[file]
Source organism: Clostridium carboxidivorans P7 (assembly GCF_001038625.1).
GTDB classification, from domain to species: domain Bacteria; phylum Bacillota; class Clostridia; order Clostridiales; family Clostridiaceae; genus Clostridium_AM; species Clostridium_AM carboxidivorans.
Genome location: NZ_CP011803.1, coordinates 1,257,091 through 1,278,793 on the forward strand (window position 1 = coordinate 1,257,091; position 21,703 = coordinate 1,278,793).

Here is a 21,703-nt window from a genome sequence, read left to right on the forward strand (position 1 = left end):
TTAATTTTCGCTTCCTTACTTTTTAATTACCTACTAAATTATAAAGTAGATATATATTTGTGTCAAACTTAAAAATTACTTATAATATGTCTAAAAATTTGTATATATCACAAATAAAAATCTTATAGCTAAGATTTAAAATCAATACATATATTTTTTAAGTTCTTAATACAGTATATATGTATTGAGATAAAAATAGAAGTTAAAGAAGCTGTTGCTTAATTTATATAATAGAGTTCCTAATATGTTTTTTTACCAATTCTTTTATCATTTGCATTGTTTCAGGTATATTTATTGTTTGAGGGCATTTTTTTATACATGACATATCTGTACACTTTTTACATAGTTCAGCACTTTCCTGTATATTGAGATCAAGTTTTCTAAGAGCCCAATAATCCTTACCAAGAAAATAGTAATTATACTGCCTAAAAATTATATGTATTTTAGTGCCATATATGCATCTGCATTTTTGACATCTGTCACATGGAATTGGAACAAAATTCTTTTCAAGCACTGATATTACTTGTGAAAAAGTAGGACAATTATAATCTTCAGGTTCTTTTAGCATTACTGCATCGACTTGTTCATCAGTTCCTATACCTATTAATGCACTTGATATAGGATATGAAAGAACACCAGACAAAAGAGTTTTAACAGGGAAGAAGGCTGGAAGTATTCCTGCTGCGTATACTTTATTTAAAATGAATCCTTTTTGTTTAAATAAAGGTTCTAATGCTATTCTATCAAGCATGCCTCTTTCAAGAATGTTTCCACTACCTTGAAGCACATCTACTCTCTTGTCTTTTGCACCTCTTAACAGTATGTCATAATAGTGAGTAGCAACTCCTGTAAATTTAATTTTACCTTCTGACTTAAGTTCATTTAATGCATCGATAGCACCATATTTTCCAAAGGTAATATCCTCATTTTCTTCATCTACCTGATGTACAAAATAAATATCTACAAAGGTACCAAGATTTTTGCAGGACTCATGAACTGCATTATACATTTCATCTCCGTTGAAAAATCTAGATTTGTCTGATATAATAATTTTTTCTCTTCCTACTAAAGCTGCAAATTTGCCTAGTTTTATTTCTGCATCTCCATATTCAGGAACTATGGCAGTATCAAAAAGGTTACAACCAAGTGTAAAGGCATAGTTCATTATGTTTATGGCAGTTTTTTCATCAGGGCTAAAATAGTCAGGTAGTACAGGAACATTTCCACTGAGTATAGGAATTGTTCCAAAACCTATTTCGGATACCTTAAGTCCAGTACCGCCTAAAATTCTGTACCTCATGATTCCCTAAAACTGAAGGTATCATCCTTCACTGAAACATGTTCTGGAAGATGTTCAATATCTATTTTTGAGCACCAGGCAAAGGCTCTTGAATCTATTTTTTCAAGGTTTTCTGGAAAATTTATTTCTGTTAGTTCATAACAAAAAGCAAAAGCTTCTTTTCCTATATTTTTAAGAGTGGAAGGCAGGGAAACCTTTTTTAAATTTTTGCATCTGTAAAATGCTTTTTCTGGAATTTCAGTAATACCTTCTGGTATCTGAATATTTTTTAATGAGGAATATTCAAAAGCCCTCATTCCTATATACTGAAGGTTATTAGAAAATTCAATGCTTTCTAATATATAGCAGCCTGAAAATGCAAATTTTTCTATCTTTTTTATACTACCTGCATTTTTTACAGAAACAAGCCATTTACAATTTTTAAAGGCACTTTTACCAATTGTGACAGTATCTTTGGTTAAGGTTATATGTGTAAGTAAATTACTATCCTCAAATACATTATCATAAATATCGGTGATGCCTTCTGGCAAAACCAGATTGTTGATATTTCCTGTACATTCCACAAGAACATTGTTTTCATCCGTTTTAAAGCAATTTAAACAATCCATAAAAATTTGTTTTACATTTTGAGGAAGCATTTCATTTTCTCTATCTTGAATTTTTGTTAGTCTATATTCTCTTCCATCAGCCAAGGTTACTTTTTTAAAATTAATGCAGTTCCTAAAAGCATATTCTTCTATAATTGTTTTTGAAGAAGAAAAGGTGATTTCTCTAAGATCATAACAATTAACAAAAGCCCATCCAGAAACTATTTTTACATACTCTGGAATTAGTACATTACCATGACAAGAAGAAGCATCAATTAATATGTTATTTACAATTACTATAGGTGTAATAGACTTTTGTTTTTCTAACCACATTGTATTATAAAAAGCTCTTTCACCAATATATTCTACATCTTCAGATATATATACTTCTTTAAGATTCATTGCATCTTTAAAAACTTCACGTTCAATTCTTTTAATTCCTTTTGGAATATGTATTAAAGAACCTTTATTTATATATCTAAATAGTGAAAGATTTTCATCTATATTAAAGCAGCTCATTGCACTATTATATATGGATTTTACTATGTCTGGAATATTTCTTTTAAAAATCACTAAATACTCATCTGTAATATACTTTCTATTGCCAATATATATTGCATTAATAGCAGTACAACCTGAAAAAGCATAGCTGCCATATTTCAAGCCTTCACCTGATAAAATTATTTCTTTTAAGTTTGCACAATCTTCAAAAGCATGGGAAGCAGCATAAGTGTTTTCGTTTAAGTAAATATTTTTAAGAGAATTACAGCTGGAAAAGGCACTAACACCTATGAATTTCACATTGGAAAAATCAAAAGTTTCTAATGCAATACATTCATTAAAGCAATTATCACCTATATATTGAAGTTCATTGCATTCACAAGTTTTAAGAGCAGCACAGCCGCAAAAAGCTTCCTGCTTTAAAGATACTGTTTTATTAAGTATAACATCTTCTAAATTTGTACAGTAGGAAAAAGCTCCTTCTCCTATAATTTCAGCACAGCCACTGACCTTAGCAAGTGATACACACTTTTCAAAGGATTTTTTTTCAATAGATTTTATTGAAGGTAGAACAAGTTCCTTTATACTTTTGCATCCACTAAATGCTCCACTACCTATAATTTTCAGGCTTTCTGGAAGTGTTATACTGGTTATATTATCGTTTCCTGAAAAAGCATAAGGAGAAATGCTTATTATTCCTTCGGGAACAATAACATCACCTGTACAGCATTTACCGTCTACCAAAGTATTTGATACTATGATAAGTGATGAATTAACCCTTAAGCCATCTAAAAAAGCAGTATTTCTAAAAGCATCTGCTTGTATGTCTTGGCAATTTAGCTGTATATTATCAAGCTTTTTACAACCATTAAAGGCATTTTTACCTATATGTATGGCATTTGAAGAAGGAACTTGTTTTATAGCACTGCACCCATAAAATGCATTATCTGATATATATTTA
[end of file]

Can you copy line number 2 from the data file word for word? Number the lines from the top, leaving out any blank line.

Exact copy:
GTDB classification, from domain to species: domain Bacteria; phylum Bacillota; class Clostridia; order Clostridiales; family Clostridiaceae; genus Clostridium_AM; species Clostridium_AM carboxidivorans.